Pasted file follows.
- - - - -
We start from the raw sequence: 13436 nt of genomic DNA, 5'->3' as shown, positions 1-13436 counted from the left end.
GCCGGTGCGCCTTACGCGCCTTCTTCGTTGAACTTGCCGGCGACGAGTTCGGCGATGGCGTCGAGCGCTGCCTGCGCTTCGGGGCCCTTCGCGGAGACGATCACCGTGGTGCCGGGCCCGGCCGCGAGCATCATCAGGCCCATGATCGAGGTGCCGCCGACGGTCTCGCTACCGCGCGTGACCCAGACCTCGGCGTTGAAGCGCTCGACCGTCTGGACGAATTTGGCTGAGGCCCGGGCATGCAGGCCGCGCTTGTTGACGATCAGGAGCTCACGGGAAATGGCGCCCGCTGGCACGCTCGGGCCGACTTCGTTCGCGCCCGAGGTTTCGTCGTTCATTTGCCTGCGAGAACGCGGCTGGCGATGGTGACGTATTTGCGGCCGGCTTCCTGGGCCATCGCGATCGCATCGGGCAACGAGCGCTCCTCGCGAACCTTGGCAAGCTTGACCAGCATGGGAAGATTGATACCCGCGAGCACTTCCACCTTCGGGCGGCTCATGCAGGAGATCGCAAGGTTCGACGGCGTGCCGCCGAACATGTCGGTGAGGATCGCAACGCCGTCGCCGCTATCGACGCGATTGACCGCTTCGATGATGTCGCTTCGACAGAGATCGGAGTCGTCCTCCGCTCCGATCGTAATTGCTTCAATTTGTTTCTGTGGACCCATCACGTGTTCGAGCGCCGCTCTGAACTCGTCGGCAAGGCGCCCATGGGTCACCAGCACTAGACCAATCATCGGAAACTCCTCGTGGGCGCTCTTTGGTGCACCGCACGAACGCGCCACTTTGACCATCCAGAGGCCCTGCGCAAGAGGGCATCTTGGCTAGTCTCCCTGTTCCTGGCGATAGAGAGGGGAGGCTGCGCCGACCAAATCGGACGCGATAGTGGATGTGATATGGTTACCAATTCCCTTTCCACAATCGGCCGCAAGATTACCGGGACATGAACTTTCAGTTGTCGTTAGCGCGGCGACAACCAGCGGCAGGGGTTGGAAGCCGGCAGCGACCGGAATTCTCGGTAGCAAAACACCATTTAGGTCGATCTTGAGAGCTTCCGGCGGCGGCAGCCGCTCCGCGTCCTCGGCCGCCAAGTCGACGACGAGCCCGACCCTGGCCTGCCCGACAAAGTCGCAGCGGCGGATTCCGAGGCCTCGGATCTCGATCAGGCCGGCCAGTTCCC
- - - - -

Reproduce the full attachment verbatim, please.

We start from the raw sequence: 13436 nt of genomic DNA, 5'->3' as shown, positions 1-13436 counted from the left end.
GCCGGTGCGCCTTACGCGCCTTCTTCGTTGAACTTGCCGGCGACGAGTTCGGCGATGGCGTCGAGCGCTGCCTGCGCTTCGGGGCCCTTCGCGGAGACGATCACCGTGGTGCCGGGCCCGGCCGCGAGCATCATCAGGCCCATGATCGAGGTGCCGCCGACGGTCTCGCTACCGCGCGTGACCCAGACCTCGGCGTTGAAGCGCTCGACCGTCTGGACGAATTTGGCTGAGGCCCGGGCATGCAGGCCGCGCTTGTTGACGATCAGGAGCTCACGGGAAATGGCGCCCGCTGGCACGCTCGGGCCGACTTCGTTCGCGCCCGAGGTTTCGTCGTTCATTTGCCTGCGAGAACGCGGCTGGCGATGGTGACGTATTTGCGGCCGGCTTCCTGGGCCATCGCGATCGCATCGGGCAACGAGCGCTCCTCGCGAACCTTGGCAAGCTTGACCAGCATGGGAAGATTGATACCCGCGAGCACTTCCACCTTCGGGCGGCTCATGCAGGAGATCGCAAGGTTCGACGGCGTGCCGCCGAACATGTCGGTGAGGATCGCAACGCCGTCGCCGCTATCGACGCGATTGACCGCTTCGATGATGTCGCTTCGACAGAGATCGGAGTCGTCCTCCGCTCCGATCGTAATTGCTTCAATTTGTTTCTGTGGACCCATCACGTGTTCGAGCGCCGCTCTGAACTCGTCGGCAAGGCGCCCATGGGTCACCAGCACTAGACCAATCATCGGAAACTCCTCGTGGGCGCTCTTTGGTGCACCGCACGAACGCGCCACTTTGACCATCCAGAGGCCCTGCGCAAGAGGGCATCTTGGCTAGTCTCCCTGTTCCTGGCGATAGAGAGGGGAGGCTGCGCCGACCAAATCGGACGCGATAGTGGATGTGATATGGTTACCAATTCCCTTTCCACAATCGGCCGCAAGATTACCGGGACATGAACTTTCAGTTGTCGTTAGCGCGGCGACAACCAGCGGCAGGGGTTGGAAGCCGGCAGCGACCGGAATTCTCGGTAGCAAAACACCATTTAGGTCGATCTTGAGAGCTTCCGGCGGCGGCAGCCGCTCCGCGTCCTCGGCCGCCAAGTCGACGACGAGCCCGACCCTGGCCTGCCCGACAAAGTCGCAGCGGCGGATTCCGAGGCCTCGGATCTCGATCAGGCCGGCCAGTTCCC